As you may be aware the BMH team contribute a regular column to the Medway Messenger. This week’s effort, on the subject of Mr Paul Scally esq, was due to go in Monday’s edition of the paper, but was withheld as they `needed to check it out with our legal guys etc and no-one was available on Sunday`. When it finally did appear in Friday’s edition two things had happened – some major pruning (taking out references to an anti Scally campaign and the Facebook group amongst other things) and a subtle addition which described `unacceptable abuse during the game` – a comment I was neither responsible for nor agree with, and which, in my opinion, alters the whole tone of the piece. What follows is the article in its original form.
A turbulent week at Priestfield may have ended with a much needed victory over Bournemouth, but it is doubtful whether the relationship between Chairman Paul Scally and sections of the Gills support will ever recover. Clearly Scally was stung by the criticism he received during the previous game, and his reaction, although typically bullish, has only further served to fans the flames of disenchantment.
Now let’s get one thing clear – the reported attack against the Gills Chairman, where stones were thrown at his car, will be utterly condemned by all right thinking Gills fans. It was deplorable and unacceptable, and no-one would argue with Scally’s description of the assailants as `scumbags`. However, to use the same language to describe those who chanted `Scally Out` against Crewe is a gross misjudgement from the Gillingham Chairman.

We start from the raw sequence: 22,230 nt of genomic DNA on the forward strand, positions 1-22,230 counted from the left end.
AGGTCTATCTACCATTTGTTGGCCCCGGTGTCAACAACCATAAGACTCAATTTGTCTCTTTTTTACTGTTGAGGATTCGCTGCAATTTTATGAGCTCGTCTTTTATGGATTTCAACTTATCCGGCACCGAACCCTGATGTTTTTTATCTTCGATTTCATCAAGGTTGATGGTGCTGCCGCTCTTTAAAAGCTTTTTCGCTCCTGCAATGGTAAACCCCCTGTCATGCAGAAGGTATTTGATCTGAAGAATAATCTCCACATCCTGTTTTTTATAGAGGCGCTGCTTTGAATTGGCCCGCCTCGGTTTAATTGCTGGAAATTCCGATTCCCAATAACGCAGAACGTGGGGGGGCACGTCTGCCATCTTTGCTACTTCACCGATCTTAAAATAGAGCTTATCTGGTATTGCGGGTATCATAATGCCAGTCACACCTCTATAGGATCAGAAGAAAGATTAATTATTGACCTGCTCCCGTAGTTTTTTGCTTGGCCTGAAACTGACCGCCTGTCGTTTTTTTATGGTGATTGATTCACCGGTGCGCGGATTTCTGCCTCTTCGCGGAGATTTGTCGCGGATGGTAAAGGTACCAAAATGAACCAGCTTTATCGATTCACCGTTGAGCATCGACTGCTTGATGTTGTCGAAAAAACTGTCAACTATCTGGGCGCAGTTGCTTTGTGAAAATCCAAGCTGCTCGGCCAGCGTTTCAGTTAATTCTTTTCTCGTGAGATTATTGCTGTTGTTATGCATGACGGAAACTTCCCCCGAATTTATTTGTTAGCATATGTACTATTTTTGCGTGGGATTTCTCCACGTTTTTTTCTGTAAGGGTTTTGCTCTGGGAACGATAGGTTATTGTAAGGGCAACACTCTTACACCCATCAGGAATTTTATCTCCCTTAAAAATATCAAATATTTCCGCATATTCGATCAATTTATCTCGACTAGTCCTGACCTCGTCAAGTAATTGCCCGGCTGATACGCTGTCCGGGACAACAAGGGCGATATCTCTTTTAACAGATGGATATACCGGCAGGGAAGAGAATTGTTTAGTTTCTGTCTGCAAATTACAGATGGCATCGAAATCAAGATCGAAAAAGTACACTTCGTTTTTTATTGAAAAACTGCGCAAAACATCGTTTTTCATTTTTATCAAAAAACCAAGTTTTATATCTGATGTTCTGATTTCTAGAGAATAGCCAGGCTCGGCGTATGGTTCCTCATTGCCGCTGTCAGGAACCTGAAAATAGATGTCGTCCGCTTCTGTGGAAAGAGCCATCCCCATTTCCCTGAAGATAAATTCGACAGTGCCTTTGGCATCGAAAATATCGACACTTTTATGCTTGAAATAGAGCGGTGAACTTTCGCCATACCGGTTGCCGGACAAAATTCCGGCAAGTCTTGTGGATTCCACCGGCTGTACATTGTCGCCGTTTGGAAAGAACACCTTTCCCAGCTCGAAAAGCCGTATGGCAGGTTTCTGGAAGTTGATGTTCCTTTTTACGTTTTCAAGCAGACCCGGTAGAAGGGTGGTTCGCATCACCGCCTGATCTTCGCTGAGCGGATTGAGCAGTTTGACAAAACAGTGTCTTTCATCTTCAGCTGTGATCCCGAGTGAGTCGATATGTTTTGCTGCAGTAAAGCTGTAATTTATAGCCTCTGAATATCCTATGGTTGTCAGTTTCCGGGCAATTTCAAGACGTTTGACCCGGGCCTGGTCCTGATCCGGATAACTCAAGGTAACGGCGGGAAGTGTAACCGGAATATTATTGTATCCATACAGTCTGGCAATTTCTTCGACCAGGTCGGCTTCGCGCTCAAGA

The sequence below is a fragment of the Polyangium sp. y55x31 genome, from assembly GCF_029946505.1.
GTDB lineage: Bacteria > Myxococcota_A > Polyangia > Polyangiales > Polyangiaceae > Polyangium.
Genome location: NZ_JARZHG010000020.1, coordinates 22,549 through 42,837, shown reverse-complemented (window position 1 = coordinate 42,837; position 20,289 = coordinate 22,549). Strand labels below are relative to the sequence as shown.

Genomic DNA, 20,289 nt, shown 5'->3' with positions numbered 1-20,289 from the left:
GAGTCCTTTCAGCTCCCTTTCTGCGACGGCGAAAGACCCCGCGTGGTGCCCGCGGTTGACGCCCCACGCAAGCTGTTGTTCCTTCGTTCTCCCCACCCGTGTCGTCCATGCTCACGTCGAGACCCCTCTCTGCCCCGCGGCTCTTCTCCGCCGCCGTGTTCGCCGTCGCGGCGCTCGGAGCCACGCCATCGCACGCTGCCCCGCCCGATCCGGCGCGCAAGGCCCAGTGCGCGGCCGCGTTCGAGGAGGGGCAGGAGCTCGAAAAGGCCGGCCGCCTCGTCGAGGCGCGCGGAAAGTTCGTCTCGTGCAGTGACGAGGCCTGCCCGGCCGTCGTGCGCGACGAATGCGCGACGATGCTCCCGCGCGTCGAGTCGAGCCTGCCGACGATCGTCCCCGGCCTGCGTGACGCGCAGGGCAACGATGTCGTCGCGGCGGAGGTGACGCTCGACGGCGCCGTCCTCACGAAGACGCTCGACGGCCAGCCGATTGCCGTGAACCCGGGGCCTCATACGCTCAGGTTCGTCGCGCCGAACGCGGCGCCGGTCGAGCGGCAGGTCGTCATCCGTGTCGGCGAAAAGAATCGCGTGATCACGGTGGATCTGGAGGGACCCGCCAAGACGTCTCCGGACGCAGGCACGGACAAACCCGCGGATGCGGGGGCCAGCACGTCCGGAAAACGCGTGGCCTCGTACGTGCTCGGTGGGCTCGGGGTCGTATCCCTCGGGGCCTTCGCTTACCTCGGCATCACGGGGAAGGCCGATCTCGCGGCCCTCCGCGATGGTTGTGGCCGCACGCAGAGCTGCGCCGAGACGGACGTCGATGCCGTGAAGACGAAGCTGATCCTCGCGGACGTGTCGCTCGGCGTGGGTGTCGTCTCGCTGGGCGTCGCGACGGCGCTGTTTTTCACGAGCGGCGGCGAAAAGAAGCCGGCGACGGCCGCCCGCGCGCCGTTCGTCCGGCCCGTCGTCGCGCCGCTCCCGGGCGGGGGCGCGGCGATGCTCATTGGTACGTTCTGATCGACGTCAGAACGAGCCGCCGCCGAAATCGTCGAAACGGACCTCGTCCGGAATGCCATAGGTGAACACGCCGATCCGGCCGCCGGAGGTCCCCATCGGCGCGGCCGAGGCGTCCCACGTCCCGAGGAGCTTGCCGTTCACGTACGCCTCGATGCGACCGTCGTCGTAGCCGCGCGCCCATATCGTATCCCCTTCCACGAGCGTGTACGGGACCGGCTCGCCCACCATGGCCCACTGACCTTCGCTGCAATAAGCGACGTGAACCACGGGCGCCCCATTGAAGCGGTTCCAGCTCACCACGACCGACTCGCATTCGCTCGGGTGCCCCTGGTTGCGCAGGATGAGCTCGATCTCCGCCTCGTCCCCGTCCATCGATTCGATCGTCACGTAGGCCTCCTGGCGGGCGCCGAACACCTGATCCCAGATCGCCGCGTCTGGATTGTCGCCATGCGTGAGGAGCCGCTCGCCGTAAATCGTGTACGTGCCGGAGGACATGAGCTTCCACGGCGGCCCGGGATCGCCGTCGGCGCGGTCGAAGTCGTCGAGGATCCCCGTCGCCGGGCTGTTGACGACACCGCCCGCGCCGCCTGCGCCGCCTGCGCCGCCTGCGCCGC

There is a subtle difference between `abuse` and ordinary supporters venting their frustration and anger by chanting `Scally Out`. That is dissent – supporters showing their discontent at the state of our football club in the most effective manner at their disposal. Of course no-one expects the Chairman to like it, but labelling them `scumbags` and effectively tarring them with the same brush as those who threw stones at a car with a three year old child inside is simply outrageous and unacceptable.
Throughout his 13 year tenure as Chairman, Paul Scally has never shied away from controversy, and over the years there have been numerous spats and arguments of which this is just the latest. However, something else that has characterised this period has been the lack of any kind of acceptance for the club’s problems from the Chairman,Chief Executive and Major Shareholder. Always quick to blame others, but never one to shoulder his share of the fault, it is this lack of humility that has not endeared him to many supporters.
A recent local radio interview was typical, when the Gills Chairman commented `We’re all judged by results in football, unfortunately. If we could take away the football, then the club is actually working very hard and doing very well.` Many fans would take issue with that statement on two levels – firstly the fact is that we are a football club, the whole point being what happens on the pitch to draw more fans through the turnstiles and grow the business. Secondly, is it actually a true statement to describe a club which is millions in debt as `doing very well`?
It is obvious from Scally’s recent comments that he does not react well to criticism, but the fact of the matter is that supporters have witnessed a club in decline, on and off the field, for several years, and there is a growing discontent amongst a seemingly growing proportion of the faithful. This has been particularly notable amongst the Gills supporting internet communities, where discontented fans on message boards have spawned an anti-Scally email address and Facebook group. Whilst it could be argued that internet based opinion does not necessarily reflect the opinion of Gill fans in general, it is clear that the Gillingham Chairman is under real pressure from supporters for the first time in his reign. And labelling loyal Gillingham supporters `scumbags` is not exactly going to gain their support.